Why, for instance, is the romance with English not matched by adequate performance? The fact is that except for a minority of population, Nigerians communicate more, in terms of time, in their indigenous languages and lingua francas than in English, at home, at the market and in social gatherings. Adegbija (24) observes that in states like Kano, Katsina and Sokoto, the attitude of the majority of the population who speak Hausa towards English is generally indifferent, negative or downright hostile, especially when spoken by any one in black skin. It is also a common occurrence for Nigerians to speak their indigenous languages, including Pidgin English, in offices, schools and other supposedly exclusive domains of English. Indeed, there is ambivalence and contradiction in the attitude of Nigerians, who are proud to identify with their ethnic groups, for which the native languages serve as a powerful symbol, while at the same time taking maximum advantage of all the benefits that proficiency in English confers. (25) In consequence, the dominant assumption in the literature that Nigerians have a positive attitude to English and a negative attitude towards their native languages or that they are more fluent in English than in the native languages should be re-examined.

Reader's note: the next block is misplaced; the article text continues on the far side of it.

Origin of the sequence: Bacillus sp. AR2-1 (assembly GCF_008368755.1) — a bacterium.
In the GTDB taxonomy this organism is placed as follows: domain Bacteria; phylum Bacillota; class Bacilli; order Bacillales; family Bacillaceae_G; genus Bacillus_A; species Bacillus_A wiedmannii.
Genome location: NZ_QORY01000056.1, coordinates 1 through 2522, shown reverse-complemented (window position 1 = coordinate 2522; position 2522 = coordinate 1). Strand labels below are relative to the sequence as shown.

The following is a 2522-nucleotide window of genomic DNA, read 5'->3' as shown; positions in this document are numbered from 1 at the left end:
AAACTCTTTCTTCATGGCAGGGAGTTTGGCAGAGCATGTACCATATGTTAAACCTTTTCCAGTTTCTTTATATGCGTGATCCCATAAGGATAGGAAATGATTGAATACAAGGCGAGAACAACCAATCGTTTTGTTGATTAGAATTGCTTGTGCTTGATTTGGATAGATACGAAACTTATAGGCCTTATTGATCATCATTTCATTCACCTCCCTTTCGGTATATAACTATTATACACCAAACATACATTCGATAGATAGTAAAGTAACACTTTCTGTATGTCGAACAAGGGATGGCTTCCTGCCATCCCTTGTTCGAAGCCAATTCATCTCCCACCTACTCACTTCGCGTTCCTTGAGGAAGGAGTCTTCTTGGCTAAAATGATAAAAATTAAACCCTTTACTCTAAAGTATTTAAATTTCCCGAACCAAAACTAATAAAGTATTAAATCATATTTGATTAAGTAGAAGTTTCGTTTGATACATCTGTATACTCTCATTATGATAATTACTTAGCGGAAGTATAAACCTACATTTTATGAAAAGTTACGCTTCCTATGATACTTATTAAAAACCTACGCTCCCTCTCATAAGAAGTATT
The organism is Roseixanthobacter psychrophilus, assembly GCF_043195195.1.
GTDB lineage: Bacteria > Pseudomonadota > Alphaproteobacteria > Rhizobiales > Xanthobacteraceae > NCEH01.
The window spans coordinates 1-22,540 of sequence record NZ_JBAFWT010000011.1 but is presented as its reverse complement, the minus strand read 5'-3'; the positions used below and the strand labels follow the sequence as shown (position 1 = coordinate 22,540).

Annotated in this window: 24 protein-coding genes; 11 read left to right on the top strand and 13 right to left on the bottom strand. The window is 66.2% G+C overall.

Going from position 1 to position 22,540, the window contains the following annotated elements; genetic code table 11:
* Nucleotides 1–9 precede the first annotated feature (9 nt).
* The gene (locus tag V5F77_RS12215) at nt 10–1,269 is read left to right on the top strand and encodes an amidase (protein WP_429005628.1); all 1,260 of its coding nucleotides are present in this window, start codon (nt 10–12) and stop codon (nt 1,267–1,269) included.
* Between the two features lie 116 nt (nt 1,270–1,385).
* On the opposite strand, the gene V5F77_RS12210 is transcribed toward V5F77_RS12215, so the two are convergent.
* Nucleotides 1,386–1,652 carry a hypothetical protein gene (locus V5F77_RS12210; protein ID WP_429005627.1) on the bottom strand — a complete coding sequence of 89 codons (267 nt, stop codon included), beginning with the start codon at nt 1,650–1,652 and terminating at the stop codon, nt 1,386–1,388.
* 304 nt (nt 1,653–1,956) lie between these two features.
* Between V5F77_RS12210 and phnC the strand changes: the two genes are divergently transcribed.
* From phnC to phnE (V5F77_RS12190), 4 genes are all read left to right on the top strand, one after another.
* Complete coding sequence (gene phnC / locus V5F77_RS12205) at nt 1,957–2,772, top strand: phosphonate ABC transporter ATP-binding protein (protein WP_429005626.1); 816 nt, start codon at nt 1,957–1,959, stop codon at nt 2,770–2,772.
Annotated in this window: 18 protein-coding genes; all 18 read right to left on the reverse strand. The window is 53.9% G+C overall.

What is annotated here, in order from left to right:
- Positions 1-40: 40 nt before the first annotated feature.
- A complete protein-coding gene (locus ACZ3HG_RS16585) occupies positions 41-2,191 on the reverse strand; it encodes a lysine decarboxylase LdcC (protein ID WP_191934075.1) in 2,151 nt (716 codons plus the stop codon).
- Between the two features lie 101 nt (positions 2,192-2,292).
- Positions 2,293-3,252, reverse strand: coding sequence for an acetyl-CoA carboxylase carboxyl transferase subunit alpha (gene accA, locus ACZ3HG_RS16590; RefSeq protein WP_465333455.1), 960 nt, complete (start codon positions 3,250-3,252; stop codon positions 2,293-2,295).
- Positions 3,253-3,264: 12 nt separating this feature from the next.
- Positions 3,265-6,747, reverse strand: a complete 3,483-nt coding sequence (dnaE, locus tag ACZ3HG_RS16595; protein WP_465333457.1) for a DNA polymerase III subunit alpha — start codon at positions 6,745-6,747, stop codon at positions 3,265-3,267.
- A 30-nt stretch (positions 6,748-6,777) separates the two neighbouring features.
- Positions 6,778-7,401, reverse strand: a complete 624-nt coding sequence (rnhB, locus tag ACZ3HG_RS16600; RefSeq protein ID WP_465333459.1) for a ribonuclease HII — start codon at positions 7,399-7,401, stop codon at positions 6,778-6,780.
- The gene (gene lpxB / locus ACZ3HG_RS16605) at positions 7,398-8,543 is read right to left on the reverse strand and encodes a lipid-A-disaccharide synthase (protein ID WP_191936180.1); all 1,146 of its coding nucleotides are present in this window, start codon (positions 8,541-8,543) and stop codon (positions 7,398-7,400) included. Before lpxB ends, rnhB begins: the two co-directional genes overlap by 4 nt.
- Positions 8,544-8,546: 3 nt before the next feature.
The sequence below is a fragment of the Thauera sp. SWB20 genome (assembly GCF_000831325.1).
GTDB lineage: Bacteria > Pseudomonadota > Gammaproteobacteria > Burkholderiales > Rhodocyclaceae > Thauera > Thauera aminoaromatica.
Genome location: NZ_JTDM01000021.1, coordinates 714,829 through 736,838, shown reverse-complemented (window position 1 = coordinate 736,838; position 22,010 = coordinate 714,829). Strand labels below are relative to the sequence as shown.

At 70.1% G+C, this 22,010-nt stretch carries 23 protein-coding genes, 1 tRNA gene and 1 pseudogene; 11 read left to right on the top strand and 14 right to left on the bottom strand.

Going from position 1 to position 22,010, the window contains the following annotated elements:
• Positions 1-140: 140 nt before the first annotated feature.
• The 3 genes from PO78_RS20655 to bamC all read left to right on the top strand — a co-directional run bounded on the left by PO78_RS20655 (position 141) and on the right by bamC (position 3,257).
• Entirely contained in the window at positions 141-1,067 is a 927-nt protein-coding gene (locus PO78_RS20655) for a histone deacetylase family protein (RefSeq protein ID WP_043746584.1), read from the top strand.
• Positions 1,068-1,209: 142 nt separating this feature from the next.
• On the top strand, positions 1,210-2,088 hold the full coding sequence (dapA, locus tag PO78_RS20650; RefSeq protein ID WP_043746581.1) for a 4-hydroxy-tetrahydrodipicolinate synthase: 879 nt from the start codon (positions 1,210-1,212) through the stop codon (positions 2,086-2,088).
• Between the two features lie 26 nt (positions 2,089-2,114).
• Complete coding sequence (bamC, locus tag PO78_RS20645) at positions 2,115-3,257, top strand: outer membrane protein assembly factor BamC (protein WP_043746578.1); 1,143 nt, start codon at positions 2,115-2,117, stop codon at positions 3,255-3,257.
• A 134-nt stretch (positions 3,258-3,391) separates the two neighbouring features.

4.3 Evidence of Poor performance of Students in Languages
A lot of evidence abounds in research studies to affirm the poor performances of students in both their native and second languages and this can be observed in the comments made by scholars across the different stages of education. While discussing the role of Yoruba language in education, Fafunwa (26) reports that parents, government officials, teachers and others complain that the products of primary schools are neither proficient in English nor their mother tongue, Yoruba. He then remarks that one can attribute the lack of language skills to a number of factors such as poorly prepared teachers, lack of adequate teaching aids, paucity of appropriate textbooks or the absence of a national or state language policy. Jibril also reports the observations of scholars on the lack of ability of students to speak languages as follows:
(i) 34% of primary school children in Rivers State could not speak any Nigerian Language;
(ii) even among children from a major language group (Igbo), 18% in private schools and 10% in Federal Government Colleges couldn't speak their native languages. (27)
In addition to the above, a national assessment of the Universal Basic Education Programme (UBEP) was conducted in June 2003 to test the achievement of pupils in Primaries 4, 5 and 6 in four subjects--English, Mathematics, Primary Science and Social Studies. The results in Table 1 below indicate the poor performances of the pupils in all the subjects taught via the medium of English: (28)